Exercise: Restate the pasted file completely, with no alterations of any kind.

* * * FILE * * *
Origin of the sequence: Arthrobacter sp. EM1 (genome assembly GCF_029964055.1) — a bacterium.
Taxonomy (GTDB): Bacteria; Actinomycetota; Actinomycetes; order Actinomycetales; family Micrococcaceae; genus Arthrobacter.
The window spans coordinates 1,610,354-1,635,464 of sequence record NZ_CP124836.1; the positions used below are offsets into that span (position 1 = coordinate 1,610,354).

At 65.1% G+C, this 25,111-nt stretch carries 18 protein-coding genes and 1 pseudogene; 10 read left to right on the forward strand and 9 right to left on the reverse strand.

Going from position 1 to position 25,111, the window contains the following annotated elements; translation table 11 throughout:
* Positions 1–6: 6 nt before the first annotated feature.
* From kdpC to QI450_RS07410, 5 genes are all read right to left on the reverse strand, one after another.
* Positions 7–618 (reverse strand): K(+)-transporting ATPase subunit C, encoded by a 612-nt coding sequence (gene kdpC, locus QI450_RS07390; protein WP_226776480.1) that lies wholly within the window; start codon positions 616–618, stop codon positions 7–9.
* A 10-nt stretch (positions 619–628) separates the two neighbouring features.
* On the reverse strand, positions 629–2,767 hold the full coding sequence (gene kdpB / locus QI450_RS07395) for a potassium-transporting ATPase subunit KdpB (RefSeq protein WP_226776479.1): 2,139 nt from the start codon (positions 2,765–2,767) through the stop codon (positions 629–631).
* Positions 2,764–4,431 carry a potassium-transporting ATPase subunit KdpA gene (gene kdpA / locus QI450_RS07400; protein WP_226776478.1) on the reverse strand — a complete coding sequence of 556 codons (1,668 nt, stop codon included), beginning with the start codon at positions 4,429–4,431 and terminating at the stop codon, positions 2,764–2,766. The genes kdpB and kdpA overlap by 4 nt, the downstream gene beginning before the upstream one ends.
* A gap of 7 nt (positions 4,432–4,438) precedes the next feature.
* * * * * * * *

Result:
Origin of the sequence: Arthrobacter sp. EM1 (genome assembly GCF_029964055.1) — a bacterium.
Taxonomy (GTDB): Bacteria; Actinomycetota; Actinomycetes; order Actinomycetales; family Micrococcaceae; genus Arthrobacter.
The window spans coordinates 1,610,354-1,635,464 of sequence record NZ_CP124836.1; the positions used below are offsets into that span (position 1 = coordinate 1,610,354).

At 65.1% G+C, this 25,111-nt stretch carries 18 protein-coding genes and 1 pseudogene; 10 read left to right on the forward strand and 9 right to left on the reverse strand.

Going from position 1 to position 25,111, the window contains the following annotated elements; translation table 11 throughout:
* Positions 1–6: 6 nt before the first annotated feature.
* From kdpC to QI450_RS07410, 5 genes are all read right to left on the reverse strand, one after another.
* Positions 7–618 (reverse strand): K(+)-transporting ATPase subunit C, encoded by a 612-nt coding sequence (gene kdpC, locus QI450_RS07390; protein WP_226776480.1) that lies wholly within the window; start codon positions 616–618, stop codon positions 7–9.
* A 10-nt stretch (positions 619–628) separates the two neighbouring features.
* On the reverse strand, positions 629–2,767 hold the full coding sequence (gene kdpB / locus QI450_RS07395) for a potassium-transporting ATPase subunit KdpB (RefSeq protein WP_226776479.1): 2,139 nt from the start codon (positions 2,765–2,767) through the stop codon (positions 629–631).
* Positions 2,764–4,431 carry a potassium-transporting ATPase subunit KdpA gene (gene kdpA / locus QI450_RS07400; protein WP_226776478.1) on the reverse strand — a complete coding sequence of 556 codons (1,668 nt, stop codon included), beginning with the start codon at positions 4,429–4,431 and terminating at the stop codon, positions 2,764–2,766. The genes kdpB and kdpA overlap by 4 nt, the downstream gene beginning before the upstream one ends.
* A gap of 7 nt (positions 4,432–4,438) precedes the next feature.